Western Energy News

Trump plan could open Alaskan wildlife refuge to drilling next year

NOTE TO READERS: Western Energy News is taking a break for the holidays. The daily digest will return on Wednesday, January 2.

OIL & GAS: With the release of a draft environmental study, the Trump administration is moving closer to opening an Alaskan wildlife refuge to drilling, possibly by the end of next year. (New York Times)

ALSO: During his final days in office, the outgoing New Mexico land commissioner is discouraging drilling in a biologically-rich part of the state. (Alamogordo Daily News)

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COAL: The Navajo Nation could lose $170 million over the next decade from its investment in an New Mexico coal plant, according to an energy research group. (KNAU)

• A San Francisco-area startup is producing a portable charger for electric vehicles that it says won’t stress the grid. (Greentech Media)
• A legal settlement between Volkswagen and Washington state will yield the first ever electric bus for the public transportation agency serving the cities of Richland, Kennewick and Pasco. (Tri-City Herald)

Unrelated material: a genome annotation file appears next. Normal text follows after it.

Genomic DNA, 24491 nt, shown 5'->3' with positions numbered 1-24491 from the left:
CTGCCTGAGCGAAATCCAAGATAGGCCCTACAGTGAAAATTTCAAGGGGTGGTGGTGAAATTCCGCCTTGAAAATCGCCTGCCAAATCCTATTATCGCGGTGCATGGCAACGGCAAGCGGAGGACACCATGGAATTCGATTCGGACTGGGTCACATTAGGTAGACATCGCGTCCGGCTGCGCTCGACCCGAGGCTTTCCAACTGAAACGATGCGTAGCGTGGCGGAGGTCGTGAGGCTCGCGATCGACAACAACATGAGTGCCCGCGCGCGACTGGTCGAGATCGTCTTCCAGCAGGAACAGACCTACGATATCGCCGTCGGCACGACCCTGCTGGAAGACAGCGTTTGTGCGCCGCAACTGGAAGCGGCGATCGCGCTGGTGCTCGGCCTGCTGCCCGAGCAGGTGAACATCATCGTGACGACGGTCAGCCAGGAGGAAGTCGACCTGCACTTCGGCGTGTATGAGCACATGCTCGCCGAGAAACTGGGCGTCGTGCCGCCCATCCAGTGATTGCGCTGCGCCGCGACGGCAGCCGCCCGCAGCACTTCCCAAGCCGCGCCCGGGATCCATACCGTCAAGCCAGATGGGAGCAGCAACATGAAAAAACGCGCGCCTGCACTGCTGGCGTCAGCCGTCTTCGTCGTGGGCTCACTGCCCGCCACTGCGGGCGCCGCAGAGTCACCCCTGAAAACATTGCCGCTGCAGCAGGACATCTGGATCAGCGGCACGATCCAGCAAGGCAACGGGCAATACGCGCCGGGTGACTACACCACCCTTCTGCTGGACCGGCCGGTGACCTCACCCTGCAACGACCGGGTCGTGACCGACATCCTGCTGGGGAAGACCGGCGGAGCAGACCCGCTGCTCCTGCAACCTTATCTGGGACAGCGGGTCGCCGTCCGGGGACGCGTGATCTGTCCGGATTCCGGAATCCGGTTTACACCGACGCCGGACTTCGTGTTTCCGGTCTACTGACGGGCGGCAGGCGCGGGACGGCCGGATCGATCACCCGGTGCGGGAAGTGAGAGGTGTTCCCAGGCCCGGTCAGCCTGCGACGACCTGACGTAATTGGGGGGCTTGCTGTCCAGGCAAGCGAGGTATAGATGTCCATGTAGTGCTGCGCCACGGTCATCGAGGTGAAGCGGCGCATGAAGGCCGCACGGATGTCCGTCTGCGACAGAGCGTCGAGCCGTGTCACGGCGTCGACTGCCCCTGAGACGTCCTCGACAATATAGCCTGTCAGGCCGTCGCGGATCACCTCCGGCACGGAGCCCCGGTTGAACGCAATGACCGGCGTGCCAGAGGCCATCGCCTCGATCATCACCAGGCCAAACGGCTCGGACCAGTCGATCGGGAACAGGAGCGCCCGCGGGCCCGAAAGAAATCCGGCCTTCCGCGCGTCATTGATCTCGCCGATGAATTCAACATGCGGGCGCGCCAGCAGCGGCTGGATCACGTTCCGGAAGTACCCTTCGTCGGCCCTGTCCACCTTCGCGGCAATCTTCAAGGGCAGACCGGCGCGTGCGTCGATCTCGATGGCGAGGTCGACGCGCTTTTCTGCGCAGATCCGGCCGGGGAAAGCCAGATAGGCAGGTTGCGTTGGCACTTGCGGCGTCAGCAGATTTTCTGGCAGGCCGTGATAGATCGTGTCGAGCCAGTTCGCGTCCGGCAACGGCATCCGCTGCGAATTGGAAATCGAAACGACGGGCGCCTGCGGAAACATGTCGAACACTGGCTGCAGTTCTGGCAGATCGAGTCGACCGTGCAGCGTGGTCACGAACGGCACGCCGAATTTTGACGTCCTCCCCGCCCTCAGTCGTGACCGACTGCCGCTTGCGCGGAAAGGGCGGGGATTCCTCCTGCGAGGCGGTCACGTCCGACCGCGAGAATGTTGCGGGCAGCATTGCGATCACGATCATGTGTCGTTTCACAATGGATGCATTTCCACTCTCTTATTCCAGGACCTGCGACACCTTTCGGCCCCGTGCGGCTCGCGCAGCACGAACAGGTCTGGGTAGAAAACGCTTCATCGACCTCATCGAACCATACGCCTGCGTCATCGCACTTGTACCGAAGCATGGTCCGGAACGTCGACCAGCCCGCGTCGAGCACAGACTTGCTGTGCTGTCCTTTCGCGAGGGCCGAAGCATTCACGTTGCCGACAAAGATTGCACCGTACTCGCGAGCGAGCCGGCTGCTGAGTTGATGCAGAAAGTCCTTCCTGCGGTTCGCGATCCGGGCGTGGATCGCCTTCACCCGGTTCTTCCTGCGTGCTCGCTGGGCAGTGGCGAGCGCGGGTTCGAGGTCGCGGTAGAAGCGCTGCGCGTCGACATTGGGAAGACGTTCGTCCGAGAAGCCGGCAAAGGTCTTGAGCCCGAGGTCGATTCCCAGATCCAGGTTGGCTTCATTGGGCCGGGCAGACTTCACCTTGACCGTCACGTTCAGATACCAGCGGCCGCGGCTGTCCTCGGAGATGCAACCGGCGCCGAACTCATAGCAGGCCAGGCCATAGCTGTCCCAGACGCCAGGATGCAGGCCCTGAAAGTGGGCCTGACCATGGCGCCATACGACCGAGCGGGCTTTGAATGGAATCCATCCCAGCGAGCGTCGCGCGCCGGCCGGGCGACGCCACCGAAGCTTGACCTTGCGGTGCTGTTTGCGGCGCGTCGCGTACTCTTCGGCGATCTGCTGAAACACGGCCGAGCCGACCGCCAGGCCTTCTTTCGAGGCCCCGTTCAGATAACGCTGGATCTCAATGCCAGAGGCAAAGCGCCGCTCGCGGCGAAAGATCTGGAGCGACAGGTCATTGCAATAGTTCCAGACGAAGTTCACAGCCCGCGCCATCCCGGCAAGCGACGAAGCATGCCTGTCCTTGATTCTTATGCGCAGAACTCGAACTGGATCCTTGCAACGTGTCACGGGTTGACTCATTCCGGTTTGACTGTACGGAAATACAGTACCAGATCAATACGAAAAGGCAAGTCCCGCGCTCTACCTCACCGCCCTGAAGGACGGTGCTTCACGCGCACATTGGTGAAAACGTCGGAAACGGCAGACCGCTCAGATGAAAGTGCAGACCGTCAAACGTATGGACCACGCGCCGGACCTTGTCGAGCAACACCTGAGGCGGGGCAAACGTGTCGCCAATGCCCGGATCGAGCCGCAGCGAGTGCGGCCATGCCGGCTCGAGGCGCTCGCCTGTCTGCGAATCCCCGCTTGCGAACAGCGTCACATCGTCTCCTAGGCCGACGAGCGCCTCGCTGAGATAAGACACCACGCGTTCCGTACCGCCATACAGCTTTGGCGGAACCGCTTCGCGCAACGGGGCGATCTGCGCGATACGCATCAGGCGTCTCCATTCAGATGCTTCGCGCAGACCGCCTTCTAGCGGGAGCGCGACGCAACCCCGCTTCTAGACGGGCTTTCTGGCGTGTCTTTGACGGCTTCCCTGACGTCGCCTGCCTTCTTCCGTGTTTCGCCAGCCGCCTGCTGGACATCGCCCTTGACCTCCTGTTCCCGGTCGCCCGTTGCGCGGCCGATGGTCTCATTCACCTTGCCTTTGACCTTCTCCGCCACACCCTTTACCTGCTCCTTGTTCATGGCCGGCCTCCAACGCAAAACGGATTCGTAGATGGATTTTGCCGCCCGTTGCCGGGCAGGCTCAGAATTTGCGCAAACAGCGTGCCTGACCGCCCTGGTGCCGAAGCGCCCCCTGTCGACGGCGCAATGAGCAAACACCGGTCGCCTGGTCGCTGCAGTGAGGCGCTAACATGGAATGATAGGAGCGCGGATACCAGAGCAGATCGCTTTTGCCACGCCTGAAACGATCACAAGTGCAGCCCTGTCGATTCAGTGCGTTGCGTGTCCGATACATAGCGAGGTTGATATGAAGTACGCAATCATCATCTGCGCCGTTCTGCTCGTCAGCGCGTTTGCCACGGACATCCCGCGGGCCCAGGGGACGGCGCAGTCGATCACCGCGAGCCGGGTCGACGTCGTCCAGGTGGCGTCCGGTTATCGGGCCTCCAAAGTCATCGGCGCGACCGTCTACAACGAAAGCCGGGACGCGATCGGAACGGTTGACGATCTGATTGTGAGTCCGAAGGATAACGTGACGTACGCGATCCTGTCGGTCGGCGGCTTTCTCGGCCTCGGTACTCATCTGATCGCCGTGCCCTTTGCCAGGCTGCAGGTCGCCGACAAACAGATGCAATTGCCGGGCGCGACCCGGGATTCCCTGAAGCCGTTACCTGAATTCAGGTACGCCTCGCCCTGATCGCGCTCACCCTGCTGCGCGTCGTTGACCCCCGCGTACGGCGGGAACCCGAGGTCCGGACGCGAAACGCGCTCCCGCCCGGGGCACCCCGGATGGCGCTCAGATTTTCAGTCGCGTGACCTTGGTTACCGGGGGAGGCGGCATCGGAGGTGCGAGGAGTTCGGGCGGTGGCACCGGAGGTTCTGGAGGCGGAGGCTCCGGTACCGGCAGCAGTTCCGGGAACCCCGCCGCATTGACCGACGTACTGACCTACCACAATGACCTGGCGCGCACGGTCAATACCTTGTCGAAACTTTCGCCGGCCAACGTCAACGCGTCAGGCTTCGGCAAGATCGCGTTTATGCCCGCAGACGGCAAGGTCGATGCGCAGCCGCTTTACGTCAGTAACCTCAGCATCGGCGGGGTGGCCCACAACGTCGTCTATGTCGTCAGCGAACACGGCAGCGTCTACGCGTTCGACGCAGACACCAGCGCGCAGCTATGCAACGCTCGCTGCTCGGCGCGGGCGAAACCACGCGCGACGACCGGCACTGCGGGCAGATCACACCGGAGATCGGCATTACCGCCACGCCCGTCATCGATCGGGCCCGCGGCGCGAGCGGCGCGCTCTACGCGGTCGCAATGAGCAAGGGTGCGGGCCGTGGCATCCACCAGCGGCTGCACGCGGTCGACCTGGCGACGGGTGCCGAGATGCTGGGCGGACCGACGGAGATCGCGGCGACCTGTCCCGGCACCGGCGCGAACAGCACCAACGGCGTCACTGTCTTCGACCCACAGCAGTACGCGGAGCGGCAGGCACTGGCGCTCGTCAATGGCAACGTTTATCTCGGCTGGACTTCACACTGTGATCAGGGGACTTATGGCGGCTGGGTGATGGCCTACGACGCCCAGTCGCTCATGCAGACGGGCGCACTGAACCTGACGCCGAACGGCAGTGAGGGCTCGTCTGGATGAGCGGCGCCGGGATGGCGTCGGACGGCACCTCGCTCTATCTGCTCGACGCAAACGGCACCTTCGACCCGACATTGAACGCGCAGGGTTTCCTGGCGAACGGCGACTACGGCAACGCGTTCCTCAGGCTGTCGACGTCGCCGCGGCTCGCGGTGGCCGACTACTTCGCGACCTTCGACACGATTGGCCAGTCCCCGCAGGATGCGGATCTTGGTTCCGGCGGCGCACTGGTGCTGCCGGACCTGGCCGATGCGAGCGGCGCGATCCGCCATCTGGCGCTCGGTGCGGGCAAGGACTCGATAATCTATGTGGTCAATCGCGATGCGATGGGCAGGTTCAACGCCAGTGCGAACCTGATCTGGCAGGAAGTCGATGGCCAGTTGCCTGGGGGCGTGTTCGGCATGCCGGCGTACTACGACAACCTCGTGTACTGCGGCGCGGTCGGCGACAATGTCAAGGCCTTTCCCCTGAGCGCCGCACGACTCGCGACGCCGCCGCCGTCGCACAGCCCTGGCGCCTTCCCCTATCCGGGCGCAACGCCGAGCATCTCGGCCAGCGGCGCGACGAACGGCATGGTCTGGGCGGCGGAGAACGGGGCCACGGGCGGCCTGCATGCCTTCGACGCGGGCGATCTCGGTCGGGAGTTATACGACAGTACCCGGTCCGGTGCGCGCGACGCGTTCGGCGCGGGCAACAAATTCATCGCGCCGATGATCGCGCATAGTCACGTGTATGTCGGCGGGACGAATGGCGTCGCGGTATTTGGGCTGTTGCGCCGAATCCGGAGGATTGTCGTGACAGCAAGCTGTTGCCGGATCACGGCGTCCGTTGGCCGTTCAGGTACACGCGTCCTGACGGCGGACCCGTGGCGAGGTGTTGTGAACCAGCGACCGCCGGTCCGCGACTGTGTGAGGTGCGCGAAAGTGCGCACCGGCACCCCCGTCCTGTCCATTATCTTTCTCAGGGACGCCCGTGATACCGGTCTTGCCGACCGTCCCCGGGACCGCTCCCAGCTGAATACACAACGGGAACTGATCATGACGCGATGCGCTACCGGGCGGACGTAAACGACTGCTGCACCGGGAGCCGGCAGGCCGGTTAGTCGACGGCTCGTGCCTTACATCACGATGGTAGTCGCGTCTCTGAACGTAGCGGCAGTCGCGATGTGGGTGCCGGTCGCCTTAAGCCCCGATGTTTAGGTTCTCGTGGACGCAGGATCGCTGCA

The Arizona congressman who is the ranking Democrat on the House Natural Resources Committee says he still wants to investigate how the Interior Department strayed from its original mission despite Ryan Zinke’s resignation as secretary. (Washington Post)
• A Utah congressman is blocking a bipartisan effort to pass a package of public lands legislation over his state’s ability to block national monument designations. (The Hill)
• Colorado native and current Deputy Secretary of the Interior David Bernhardt wants to succeed his former boss Ryan Zinke, colleagues say. (Grand Junction Daily Sentinel)

NUCLEAR: Nevada lawmakers appear to have stopped a last-minute attempt to include funding in a stopgap spending bill for the Yucca Mountain nuclear waste repository. (Las Vegas Review-Journal)

SOLAR: A Utah solar company has filed a countersuit against the New Mexico Attorney General’s office which accused it of fraud, unfair business practices and racketeering. (Deseret News)

• An outgoing Montana utility regulator talks about where he thinks the future of clean energy is headed in the West. (High Country News)
• New Mexico’s incoming energy secretary says securing a sufficient budget for her department and implementing the new governor’s vision for clean energy are among her top priorities. (New Mexico Political Report)

HYDROPOWER: A new study from Stanford University shows that when droughts sap hydropower production, Western states typically turn to fossil fuels and produce more carbon dioxide emissions. (Stanford News)

• Utah lawmakers need to transition from a gas tax to a mileage tax to encourage people to drive less, says a columnist for the Deseret News.
• Colorado should adopt a zero-emission vehicle standard to reduce harmful air pollution, says a Fort Collins pulmonologist. (The Coloradoan)

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